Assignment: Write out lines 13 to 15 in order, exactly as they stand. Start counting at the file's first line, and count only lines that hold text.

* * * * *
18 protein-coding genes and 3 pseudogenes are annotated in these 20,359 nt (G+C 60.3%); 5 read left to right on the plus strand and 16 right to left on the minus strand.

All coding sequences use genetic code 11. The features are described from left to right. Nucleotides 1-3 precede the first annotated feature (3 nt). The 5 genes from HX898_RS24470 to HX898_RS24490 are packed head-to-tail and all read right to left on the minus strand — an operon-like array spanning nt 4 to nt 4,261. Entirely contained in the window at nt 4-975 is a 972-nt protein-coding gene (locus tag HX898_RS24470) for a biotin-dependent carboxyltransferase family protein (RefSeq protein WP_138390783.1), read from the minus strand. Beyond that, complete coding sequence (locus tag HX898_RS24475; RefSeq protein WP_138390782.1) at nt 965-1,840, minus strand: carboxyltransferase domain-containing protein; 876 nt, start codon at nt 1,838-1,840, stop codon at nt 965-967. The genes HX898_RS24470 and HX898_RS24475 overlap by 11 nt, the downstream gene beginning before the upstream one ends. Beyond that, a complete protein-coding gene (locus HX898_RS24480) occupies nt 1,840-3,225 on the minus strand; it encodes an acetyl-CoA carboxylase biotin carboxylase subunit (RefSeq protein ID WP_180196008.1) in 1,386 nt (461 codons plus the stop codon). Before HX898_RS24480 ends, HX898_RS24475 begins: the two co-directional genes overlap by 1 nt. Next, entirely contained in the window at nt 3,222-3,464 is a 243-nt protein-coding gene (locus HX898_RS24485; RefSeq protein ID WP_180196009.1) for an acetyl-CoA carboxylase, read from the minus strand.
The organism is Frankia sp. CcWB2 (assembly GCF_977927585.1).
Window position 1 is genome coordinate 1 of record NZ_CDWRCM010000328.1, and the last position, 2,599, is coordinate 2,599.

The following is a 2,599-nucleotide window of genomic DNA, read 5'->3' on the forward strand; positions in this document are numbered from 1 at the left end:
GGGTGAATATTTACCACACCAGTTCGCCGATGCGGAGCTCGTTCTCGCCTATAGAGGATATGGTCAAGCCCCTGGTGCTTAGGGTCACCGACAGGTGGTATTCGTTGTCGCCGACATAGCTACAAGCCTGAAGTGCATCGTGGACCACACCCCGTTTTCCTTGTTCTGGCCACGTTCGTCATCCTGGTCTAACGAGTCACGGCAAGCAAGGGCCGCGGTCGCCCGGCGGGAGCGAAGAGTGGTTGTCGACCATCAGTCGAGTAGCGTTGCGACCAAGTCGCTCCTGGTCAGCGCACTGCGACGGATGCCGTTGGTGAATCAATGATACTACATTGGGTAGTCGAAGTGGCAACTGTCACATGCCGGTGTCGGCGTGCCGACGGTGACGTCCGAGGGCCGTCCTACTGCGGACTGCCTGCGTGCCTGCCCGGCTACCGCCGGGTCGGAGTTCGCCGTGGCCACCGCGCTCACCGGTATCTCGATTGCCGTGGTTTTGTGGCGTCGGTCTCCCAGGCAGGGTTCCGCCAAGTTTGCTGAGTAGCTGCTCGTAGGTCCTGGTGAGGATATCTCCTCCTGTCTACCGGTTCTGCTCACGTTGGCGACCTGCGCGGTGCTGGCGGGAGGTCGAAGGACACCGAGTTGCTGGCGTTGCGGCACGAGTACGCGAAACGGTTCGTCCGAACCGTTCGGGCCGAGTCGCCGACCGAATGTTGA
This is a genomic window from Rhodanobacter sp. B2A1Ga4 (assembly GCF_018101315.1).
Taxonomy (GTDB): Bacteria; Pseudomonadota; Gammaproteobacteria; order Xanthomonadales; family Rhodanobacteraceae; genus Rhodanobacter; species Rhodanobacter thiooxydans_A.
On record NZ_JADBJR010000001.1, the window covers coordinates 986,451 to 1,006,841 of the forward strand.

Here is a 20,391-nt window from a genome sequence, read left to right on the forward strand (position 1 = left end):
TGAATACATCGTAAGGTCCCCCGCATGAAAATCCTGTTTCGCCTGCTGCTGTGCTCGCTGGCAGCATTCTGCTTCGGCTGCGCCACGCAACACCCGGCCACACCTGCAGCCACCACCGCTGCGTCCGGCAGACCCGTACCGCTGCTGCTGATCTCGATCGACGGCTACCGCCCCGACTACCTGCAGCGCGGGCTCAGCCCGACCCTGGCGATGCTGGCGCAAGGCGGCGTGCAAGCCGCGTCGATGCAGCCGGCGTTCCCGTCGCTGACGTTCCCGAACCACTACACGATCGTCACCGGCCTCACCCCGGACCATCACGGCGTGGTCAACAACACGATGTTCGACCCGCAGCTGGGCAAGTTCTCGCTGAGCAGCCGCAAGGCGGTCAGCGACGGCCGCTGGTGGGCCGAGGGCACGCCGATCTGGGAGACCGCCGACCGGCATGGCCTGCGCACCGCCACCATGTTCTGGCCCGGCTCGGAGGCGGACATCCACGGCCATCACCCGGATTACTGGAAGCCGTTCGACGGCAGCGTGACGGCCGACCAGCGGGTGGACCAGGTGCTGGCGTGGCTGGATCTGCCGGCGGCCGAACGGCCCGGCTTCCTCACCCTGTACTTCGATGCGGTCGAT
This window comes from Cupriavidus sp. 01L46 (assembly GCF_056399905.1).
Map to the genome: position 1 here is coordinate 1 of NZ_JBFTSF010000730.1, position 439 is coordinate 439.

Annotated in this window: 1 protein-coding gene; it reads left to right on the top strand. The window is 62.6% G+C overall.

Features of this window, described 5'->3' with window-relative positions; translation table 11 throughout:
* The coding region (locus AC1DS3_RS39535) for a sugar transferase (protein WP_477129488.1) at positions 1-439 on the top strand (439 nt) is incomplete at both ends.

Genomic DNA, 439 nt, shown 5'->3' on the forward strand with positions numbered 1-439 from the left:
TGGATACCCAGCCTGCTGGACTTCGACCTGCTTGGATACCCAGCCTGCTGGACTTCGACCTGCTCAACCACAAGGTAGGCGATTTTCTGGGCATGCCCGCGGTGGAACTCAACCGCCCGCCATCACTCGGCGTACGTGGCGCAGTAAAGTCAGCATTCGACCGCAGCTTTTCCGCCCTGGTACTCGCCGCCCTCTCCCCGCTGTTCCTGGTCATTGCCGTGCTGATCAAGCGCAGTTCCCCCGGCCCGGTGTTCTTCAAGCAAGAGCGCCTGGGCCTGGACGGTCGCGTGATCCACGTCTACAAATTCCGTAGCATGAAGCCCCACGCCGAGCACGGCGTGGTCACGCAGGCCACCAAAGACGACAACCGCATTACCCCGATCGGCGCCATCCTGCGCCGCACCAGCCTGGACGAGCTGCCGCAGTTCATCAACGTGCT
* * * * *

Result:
Map to the genome: position 1 here is coordinate 1 of NZ_JBFTSF010000730.1, position 439 is coordinate 439.

Annotated in this window: 1 protein-coding gene; it reads left to right on the top strand. The window is 62.6% G+C overall.

Features of this window, described 5'->3' with window-relative positions; translation table 11 throughout: